12. 7 minutes ago, Tazintosh said:

    You nailed it!!! Could you please describe your process?

    Yes, please share! I can join the nodes about 50% of the time by zooming in really close and dragging the end node of the preceding segment right on top of the start node of the next segment until the segment is highlighted. Then, using the Shift key, both segements are selected in order preceding and following segment, and Join curves button is clicked.

    The problem is that sometimes when dragging the nodes do not "snap" (no highlighting) so I may need to first make a merge where double nodes are created, then break the curve, and make another attempt.

    I have not found that snapping tools are useful here.

    Hopefully there is some trick that makes this easier. I still keep on creating lots of double nodes but that seems to depend also on the kind of segments that need to be joined.


  13. 1 hour ago, Nieck said:

    I have 787 active fonts at the moment and use Font Explorer XPro version 6.0.3

    Use of font manager could explain it. 

    But as I now tested this on macOS Mojave, just using Font Book, it seems it can be app dependent how fonts are handled. E.g., simple apps like Text Edit handle system font notifications immediately, but Pages only processed font installation notifications, but kept the font resource in memory during the current session, even if the font was removed, meaning that it probably would not refresh the resources for that specific font if an updated version of it were installed.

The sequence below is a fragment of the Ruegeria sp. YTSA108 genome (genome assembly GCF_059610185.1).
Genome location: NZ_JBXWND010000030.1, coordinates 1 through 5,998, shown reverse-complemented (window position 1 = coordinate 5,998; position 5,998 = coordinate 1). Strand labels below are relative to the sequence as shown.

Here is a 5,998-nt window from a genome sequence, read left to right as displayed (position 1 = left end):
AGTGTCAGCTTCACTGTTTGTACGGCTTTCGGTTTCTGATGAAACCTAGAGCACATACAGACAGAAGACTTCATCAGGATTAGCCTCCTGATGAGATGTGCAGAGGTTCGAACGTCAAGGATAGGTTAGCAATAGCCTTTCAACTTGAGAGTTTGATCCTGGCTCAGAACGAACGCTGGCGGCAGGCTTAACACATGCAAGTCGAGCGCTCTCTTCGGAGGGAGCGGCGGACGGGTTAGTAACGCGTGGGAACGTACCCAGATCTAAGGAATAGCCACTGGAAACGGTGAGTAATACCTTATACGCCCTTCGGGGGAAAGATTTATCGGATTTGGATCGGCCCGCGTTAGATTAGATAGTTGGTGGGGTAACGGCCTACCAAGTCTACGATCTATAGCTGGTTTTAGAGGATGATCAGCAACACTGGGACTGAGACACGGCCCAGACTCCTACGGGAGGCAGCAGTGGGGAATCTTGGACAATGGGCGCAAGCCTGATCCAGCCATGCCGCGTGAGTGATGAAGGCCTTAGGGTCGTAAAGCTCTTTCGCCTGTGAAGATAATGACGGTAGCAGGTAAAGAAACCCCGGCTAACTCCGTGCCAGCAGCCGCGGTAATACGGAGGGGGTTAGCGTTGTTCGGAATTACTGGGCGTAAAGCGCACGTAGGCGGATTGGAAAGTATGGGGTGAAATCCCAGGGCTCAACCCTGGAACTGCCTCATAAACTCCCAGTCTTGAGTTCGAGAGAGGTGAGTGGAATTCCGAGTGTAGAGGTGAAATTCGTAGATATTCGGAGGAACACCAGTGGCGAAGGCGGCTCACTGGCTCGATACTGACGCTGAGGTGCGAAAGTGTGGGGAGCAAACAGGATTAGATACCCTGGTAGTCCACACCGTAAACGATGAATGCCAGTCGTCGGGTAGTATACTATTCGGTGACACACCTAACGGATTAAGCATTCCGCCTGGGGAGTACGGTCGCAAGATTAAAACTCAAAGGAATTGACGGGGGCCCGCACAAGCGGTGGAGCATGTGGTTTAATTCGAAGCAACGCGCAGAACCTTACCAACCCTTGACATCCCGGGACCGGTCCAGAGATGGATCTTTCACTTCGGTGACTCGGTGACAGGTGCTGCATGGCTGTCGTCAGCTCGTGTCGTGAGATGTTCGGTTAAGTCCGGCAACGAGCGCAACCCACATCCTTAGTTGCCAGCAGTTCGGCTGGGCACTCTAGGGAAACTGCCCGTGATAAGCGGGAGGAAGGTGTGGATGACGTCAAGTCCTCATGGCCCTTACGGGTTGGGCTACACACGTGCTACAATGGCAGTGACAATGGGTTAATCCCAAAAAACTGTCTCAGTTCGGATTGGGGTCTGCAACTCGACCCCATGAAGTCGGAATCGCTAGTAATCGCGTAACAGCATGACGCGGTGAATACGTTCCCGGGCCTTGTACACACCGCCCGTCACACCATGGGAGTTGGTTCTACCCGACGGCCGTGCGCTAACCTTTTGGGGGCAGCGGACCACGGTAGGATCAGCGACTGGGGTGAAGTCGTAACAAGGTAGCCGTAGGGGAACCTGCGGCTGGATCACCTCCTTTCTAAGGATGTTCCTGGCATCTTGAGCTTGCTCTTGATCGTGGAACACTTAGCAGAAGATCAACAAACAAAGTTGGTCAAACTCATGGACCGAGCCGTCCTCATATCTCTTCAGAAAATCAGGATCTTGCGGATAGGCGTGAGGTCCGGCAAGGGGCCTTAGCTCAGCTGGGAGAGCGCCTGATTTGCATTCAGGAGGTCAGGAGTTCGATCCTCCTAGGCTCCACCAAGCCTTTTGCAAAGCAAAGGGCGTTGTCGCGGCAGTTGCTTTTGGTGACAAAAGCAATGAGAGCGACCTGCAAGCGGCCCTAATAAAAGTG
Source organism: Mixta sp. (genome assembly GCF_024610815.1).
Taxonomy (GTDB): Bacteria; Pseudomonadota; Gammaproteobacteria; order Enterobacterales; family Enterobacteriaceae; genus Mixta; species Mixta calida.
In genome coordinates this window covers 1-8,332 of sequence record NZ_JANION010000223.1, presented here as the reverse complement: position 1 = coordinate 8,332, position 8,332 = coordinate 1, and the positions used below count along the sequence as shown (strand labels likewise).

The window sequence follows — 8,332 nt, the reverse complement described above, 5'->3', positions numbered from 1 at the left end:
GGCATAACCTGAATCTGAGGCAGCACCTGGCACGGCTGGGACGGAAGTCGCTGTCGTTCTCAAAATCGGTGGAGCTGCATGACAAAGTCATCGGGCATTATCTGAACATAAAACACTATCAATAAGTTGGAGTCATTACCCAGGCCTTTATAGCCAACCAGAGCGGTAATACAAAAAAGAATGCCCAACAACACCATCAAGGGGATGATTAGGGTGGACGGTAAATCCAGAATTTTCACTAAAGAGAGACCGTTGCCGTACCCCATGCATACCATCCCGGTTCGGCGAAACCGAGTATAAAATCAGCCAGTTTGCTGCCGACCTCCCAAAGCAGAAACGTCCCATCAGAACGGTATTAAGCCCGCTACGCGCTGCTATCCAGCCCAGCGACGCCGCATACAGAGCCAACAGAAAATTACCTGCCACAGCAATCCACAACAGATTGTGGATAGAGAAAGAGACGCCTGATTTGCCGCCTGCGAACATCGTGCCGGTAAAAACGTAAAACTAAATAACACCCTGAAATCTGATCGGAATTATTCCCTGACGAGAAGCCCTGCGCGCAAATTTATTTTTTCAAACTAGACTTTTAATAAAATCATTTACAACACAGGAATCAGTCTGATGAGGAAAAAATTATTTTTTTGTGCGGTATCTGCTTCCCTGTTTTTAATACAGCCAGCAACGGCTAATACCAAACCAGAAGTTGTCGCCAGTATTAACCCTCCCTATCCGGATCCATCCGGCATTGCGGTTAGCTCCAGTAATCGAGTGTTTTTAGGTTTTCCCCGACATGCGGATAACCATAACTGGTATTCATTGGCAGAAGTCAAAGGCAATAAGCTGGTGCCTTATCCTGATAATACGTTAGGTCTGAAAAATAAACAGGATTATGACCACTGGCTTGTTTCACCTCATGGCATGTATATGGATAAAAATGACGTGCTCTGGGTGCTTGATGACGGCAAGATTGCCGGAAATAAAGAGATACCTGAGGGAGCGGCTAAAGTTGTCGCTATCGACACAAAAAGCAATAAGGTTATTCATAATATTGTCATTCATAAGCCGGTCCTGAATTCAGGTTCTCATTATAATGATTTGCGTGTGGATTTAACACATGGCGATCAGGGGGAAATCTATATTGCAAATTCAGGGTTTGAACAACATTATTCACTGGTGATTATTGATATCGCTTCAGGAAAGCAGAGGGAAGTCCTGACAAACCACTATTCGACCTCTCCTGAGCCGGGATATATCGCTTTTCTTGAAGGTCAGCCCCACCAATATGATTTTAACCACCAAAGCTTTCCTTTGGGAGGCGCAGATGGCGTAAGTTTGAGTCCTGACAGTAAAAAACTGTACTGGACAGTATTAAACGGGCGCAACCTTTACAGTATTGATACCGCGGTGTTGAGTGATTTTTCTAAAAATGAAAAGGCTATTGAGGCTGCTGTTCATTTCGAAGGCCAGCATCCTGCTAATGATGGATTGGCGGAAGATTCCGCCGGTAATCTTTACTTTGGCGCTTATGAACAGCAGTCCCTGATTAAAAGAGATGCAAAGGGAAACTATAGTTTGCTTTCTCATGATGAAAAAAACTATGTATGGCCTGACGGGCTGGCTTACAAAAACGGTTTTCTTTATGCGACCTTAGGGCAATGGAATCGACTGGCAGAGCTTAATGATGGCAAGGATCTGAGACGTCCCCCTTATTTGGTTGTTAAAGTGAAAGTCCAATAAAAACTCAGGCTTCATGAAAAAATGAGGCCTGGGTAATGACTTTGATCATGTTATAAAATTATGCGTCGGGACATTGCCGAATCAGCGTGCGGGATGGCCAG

Affinity apps might behave similarly, which would of course be a nuisance in point of view of font development, as you'd need to constanly close and open the app. I do not currently have Affinity apps installed on macOS so I cannot directly test it, so this COULD also be Font Explorer XPro related, if it has app specific operations and Affinity apps are not directly supported.


  14. 33 minutes ago, R C-R said:

    To be fair about it, the Inkscape example uses constant width curves (no stroke pressure variation) unlike the MergingNodes.

    That is completely irrelevant as regards the task, and topic of the thread (which in addition to closing the curves, deals with problems with joining the nodes in general). If you want to have the pressure curve applied to the Inkscape created joined curve, you can simply copy paste it in Designer and apply the style and desired stroke width.

    I guess a pressure curve was initially applied just to make the point. The shape shows clearly what happens when nodes are truly joined / merged in one. If a double node is created instead of a merged one, you can easily see it because of rendering (there will be a streak between the stroke segments, showing the miniature misalignment of the two nodes).